Nicholas Haig – 8 March, 2018
All of which contributes to the dreaminess of the display; colonialism as seen through a milky filter. Again, the potential potency of this incident vis-à-vis, for instance, Benjaminian historical “messianism” is castrated. Rather than the driftwood serving to “torch” (or, at the very least, light some sort of bonfire within) the Suter, its repurposing has eviscerated its most brilliant function.
5 November 2017 - 11 March 2018
I recently watched the mini-series Alias Grace, a Canadian Broadcasting Corporation adaptation of the Margaret Atwood novel of the same name. Alias Grace draws upon the 1843 murder trial of a 17-year old Irish-Canadian domestic worker, Grace Marks, who was convicted of colluding with another servant, James McDermott, of murdering both housekeeper Nancy Montgomery and their mutual employer, Thomas Kinnear. The novel was styled somewhat affectedly as “historiographical metafiction” when published, and although I have not read it I believe that if the TV show is even a mere rumour of the original then this also seems a fairly apt descriptor for the ‘celluloid’ translation. History—as retrospective accounting of (and for) the past—in Alias Grace is very much a thing for turning and for turning on.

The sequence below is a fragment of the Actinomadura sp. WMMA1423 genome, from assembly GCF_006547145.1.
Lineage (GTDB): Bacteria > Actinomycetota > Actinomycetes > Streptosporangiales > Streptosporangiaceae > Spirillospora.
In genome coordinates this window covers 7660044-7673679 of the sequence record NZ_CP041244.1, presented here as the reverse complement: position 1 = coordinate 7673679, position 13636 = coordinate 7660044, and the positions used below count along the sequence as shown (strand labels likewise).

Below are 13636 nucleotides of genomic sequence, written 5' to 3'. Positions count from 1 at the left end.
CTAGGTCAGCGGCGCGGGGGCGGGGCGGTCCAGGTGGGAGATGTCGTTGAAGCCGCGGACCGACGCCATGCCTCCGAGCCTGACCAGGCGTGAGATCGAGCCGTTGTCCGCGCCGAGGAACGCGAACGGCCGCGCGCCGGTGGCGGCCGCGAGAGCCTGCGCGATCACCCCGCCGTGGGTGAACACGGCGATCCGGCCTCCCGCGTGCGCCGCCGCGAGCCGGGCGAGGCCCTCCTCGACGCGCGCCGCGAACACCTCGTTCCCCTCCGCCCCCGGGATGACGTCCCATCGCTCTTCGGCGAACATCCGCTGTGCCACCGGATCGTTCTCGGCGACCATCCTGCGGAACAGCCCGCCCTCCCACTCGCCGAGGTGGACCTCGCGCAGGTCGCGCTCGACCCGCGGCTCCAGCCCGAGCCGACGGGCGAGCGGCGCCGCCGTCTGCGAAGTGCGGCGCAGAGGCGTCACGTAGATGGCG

Sally Burton’s exhibition, Pale History, also focuses on an event of 1843, The Wairau Incident. Known also as The Wairau Massacre, The Wairau Affray, and The Wairau Confrontation, the various fortunes of the name provide an object lesson in processes of historical re-scripting. At least ostensibly, the exhibition itself is also concerned with the production of history—that is, with the representation of the past.